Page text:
Immigrant Rights

Hawaiian officials hold public meeting on fishing industry conditions

In this Sept. 14, 2016 file photo, fishermen stand on a boat at Pier 38 in Honolulu. A group of Hawaii lawmakers is holding a public meeting to discuss conditions among the Hawaii longline fleet.

In this Sept. 14, 2016 file photo, fishermen stand on a boat at Pier 38 in Honolulu. A group of Hawaii lawmakers is holding a public meeting to discuss conditions among the Hawaii longline fleet.  (Copyright 2016 The Associated Press. All rights reserved.)

Hawaiian officials met on Wednesday to discuss working conditions for fishermen living on the boats.

The meeting was in response to an Associated Press probe that investigating what it was like for some fishermen. The probe found that some fishermen have been confined to the boats for years. The investigation was an initiative looking at labor abuses in the fishing industry on a global scale.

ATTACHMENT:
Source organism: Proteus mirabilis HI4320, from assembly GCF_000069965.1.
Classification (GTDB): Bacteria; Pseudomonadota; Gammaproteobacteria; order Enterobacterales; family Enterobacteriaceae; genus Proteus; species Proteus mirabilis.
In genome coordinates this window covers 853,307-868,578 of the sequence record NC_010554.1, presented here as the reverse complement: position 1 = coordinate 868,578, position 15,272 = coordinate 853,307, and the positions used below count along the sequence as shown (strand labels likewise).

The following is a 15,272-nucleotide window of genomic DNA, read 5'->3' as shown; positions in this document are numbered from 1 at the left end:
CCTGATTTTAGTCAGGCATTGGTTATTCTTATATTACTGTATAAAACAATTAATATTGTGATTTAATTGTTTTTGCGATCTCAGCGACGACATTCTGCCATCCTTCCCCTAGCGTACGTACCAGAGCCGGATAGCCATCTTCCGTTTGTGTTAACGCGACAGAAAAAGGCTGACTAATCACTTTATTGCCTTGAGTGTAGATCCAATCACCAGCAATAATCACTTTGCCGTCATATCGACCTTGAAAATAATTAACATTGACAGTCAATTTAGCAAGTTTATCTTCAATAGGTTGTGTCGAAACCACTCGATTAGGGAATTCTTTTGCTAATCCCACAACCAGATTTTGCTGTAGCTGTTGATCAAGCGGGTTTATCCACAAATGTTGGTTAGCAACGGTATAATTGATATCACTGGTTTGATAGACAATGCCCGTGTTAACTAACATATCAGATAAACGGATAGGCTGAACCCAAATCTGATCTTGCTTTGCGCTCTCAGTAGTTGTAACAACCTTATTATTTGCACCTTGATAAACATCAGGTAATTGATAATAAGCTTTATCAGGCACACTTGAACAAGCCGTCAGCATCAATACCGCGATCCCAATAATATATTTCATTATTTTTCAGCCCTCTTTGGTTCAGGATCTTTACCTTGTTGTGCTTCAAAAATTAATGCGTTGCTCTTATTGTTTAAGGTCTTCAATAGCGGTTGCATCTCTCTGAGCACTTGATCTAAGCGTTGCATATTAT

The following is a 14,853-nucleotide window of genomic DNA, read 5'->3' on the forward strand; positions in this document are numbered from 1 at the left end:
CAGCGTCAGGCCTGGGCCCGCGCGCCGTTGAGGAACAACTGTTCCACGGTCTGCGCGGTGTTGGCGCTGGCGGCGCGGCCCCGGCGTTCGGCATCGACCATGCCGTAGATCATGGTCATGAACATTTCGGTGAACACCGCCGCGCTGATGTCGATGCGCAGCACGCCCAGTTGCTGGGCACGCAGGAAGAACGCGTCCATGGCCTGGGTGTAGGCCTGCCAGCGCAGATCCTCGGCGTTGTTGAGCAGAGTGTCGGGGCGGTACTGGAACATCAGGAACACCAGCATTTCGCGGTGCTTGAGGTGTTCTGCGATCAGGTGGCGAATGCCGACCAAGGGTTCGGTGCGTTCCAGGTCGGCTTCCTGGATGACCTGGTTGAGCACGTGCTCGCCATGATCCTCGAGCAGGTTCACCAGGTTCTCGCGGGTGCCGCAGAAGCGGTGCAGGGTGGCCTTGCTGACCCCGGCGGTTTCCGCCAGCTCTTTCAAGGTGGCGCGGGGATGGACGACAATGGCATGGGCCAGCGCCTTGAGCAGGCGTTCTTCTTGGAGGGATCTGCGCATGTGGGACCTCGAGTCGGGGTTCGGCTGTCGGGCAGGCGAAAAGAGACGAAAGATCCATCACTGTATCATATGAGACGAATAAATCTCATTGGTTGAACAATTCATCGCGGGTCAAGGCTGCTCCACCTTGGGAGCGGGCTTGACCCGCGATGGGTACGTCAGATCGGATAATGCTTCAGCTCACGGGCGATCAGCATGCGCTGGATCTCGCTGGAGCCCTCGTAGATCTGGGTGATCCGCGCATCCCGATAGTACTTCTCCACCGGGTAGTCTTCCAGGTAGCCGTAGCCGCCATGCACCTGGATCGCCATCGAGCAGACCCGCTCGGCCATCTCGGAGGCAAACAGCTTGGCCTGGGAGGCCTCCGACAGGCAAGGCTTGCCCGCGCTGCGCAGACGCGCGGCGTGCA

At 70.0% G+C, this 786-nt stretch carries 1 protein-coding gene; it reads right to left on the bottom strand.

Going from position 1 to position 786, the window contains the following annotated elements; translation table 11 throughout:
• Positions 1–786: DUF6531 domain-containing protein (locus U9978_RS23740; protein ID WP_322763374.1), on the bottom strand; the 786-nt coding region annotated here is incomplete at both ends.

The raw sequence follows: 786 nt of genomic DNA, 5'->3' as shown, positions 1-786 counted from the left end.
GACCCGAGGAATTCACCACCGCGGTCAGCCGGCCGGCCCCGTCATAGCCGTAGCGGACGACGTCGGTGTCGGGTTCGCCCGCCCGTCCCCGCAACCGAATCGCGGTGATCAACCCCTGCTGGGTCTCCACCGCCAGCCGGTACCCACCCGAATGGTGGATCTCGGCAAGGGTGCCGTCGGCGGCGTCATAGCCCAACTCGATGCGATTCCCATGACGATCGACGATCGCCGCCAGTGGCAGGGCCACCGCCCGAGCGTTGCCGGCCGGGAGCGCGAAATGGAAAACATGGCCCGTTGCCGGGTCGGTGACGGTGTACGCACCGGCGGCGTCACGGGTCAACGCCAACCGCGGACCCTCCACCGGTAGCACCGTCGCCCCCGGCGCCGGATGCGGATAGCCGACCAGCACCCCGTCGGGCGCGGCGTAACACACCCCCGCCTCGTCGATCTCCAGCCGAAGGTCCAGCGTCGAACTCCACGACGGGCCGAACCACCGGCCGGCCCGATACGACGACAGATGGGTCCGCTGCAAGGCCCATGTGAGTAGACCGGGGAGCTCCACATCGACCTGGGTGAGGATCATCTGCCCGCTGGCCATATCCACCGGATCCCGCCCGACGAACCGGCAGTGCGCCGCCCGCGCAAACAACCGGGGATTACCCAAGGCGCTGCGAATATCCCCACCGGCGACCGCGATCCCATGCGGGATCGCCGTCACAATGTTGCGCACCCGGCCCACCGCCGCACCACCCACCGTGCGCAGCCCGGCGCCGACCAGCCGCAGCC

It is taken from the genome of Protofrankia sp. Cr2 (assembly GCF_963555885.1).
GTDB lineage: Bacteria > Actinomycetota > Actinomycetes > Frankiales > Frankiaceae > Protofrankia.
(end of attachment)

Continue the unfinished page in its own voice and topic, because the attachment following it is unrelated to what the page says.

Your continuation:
A loophole allows foreign fishermen to work but denies them certain labor protections. The foreign fishermen are forced to stay on the vessels because they are not legally allowed to enter the US.

"It's hard to sleep, because every day we don't do something is another night that some folks are suffering," state Rep. Kaniela Ing said, "It's very frustrating to just hear people just kind of punt or say maybe over time we can find a solution."

State lawmakers pressed fishing industry representatives about what can be done to improve conditions for the fishermen.

The Associated Press reported that some of these conditions included ‘men living in squalor on some boats, forced to use buckets instead of toilets, suffering running sores from bed bugs and sometimes lacking sufficient food.’

The Hawaii Longline Association, created a universal crew contract that must be on boats wanting to sell fish in the state's seafood auction. Officials estimated less than 60 boat owners have returned the contract.

"I think the universal contract is a good first step, but it's far from sufficient," Ing said.

Prior to the meeting, Hawaii residents demanded an end to these unacceptable conditions.

Federal law requires 75 percent of the crew on almost all US commercial fishing vessels be American citizens. Hawaii has an exemption formed years ago.

The Associated Press contributed to this report.